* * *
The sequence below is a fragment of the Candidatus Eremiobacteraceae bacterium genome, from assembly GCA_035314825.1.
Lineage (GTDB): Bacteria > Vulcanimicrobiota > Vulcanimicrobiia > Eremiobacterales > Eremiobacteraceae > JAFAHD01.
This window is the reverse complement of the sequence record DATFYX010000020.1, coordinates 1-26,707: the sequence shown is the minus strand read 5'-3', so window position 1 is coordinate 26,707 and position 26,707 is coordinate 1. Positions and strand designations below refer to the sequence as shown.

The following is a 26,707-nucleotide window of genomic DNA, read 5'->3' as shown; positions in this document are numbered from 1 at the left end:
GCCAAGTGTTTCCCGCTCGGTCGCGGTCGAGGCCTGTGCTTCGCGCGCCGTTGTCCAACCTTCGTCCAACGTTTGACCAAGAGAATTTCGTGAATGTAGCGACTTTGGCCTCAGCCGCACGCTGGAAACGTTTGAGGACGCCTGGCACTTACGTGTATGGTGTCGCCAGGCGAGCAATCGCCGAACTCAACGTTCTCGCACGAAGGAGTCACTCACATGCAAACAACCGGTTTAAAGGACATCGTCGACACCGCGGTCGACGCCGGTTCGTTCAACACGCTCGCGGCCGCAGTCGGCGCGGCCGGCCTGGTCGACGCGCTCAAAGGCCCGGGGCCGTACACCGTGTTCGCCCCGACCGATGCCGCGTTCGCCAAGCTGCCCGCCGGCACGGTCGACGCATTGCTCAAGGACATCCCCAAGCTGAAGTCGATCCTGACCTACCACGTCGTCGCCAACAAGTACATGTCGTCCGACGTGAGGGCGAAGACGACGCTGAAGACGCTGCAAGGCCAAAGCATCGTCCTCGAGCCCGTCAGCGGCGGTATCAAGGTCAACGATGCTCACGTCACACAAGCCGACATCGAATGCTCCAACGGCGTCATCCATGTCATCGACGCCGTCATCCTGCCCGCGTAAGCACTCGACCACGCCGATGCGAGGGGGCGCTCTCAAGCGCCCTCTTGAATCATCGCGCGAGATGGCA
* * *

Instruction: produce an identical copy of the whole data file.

The sequence below is a fragment of the Candidatus Eremiobacteraceae bacterium genome, from assembly GCA_035314825.1.
Lineage (GTDB): Bacteria > Vulcanimicrobiota > Vulcanimicrobiia > Eremiobacterales > Eremiobacteraceae > JAFAHD01.
This window is the reverse complement of the sequence record DATFYX010000020.1, coordinates 1-26,707: the sequence shown is the minus strand read 5'-3', so window position 1 is coordinate 26,707 and position 26,707 is coordinate 1. Positions and strand designations below refer to the sequence as shown.

The following is a 26,707-nucleotide window of genomic DNA, read 5'->3' as shown; positions in this document are numbered from 1 at the left end:
GCCAAGTGTTTCCCGCTCGGTCGCGGTCGAGGCCTGTGCTTCGCGCGCCGTTGTCCAACCTTCGTCCAACGTTTGACCAAGAGAATTTCGTGAATGTAGCGACTTTGGCCTCAGCCGCACGCTGGAAACGTTTGAGGACGCCTGGCACTTACGTGTATGGTGTCGCCAGGCGAGCAATCGCCGAACTCAACGTTCTCGCACGAAGGAGTCACTCACATGCAAACAACCGGTTTAAAGGACATCGTCGACACCGCGGTCGACGCCGGTTCGTTCAACACGCTCGCGGCCGCAGTCGGCGCGGCCGGCCTGGTCGACGCGCTCAAAGGCCCGGGGCCGTACACCGTGTTCGCCCCGACCGATGCCGCGTTCGCCAAGCTGCCCGCCGGCACGGTCGACGCATTGCTCAAGGACATCCCCAAGCTGAAGTCGATCCTGACCTACCACGTCGTCGCCAACAAGTACATGTCGTCCGACGTGAGGGCGAAGACGACGCTGAAGACGCTGCAAGGCCAAAGCATCGTCCTCGAGCCCGTCAGCGGCGGTATCAAGGTCAACGATGCTCACGTCACACAAGCCGACATCGAATGCTCCAACGGCGTCATCCATGTCATCGACGCCGTCATCCTGCCCGCGTAAGCACTCGACCACGCCGATGCGAGGGGGCGCTCTCAAGCGCCCTCTTGAATCATCGCGCGAGATGGCA